As I concluded in an earlier blog post here, Microsoft could be poised to clean up here if they execute quickly and well – they have the most comprehensive offering for the corporate space due to having a very rich applications/services layer that is directly aligned to the desktop & application technology choices of the bigger customers (.net), they just need to solve the trust in the cloud issue first; and the on-premise piece of the puzzle is key to this… Maybe a server version of Windows 7 or MiniWin or Singularity is the enabler for this?

Microsoft Moves into the Clouds


As you’ve probably seen and I mentioned here earlier Microsoft are laying out their vision for Microsoft-centric cloud computing this week at their Professional Developers Conference.

If you’re short of time to understand this there is a good quick overview here, here and here, apologies for lack of posting recently which has been due to the awful cold I’ve had and a backlog of “real” work to deal with.

I’m attending Microsoft TechEd next week in Barcelona,  so I’m hoping to get more real information about how this will work in the real world and I’ll be blogging as much of that content as possible.

Not sure I can live up to the level of posts Scott managed earlier in the year at TechEd US but I’ll try 🙂

Cloud is the new Mesh 🙂

Cloud Wars: VMWare vs Microsoft vs Google vs Amazon Clouds


A short time ago in a data centre, far far away…..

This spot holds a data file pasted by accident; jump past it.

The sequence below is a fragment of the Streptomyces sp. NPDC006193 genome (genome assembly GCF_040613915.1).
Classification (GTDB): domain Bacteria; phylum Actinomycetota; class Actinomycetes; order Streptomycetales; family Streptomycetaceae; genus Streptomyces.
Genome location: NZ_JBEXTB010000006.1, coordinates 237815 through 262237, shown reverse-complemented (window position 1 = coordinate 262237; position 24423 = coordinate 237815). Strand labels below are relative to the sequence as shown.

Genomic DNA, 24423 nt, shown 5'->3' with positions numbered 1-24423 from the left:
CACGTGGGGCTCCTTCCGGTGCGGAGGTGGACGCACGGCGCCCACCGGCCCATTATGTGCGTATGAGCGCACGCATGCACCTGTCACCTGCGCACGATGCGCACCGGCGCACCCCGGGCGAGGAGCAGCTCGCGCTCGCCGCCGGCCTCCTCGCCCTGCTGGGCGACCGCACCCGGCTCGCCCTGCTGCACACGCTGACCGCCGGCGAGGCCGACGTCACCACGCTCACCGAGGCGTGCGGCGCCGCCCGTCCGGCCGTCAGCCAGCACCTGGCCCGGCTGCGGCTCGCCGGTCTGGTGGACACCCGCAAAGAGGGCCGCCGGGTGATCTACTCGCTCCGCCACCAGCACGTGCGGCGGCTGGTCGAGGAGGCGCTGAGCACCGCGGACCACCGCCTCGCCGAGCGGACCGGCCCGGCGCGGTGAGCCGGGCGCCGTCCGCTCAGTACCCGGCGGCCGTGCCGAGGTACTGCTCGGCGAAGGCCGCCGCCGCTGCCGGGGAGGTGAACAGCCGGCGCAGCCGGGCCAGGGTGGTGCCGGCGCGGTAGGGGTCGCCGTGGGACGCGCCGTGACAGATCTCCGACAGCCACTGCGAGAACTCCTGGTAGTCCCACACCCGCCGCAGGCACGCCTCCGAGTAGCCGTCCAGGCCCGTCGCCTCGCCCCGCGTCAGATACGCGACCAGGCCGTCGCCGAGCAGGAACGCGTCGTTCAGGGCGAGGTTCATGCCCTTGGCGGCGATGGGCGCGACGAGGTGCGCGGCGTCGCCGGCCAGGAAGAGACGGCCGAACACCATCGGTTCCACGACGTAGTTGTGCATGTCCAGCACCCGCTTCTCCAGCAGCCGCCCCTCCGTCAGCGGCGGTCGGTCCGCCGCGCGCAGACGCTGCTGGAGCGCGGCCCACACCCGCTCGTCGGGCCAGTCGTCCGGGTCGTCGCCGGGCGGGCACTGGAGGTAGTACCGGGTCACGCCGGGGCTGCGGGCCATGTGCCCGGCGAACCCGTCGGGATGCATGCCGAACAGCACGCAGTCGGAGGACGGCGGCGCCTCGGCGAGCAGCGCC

All the big players are setting out their cloud pitches, Microsoft are set to make some big announcements at their Professional Developer Conference at the end of October and VMWare made their VDC-OS announcements at VMWorld a couple of weeks ago, Google have had their App Engine in beta for a while and Amazon AWS is pretty well established.

With this post I hope to give a quick overview of each, I’ll freely admit I’m more knowledgeable on the VMWare/Microsoft offerings… and I stand to be corrected on any assumptions I’ve made on Google/AWS based on my web reading.

So, What’s the difference between them…?

VMWare vCloud – infrastructure led play

VMWare come from the infrastructure space, to-date they have dominated the x86 virtualization market, they have some key strategic partnerships with storage and network vendors to deliver integrated solutions.

The VMWare VDC-OS pitch is about providing a flexible underlying architecture through servers, network and storage virtualisation. why? because making everything ‘virtual’ makes for quick reconfiguration – reallocating resource from one service to another is a configuration/allocation change rather than requiring an engineer visit (see my other post on this for more info)

because VMWare’s pitch is infrastructure led it has a significant practical advantage in that it’s essentially technology agnostic (as long as it’s x86 based) you, or a service provider have the ability to build and maintain an automated birth–>death bare ‘virtual metal’ provisioning and lifecycle system for application servers/services as there is no longer a tight dependency for everything on physical hardware, cabling etc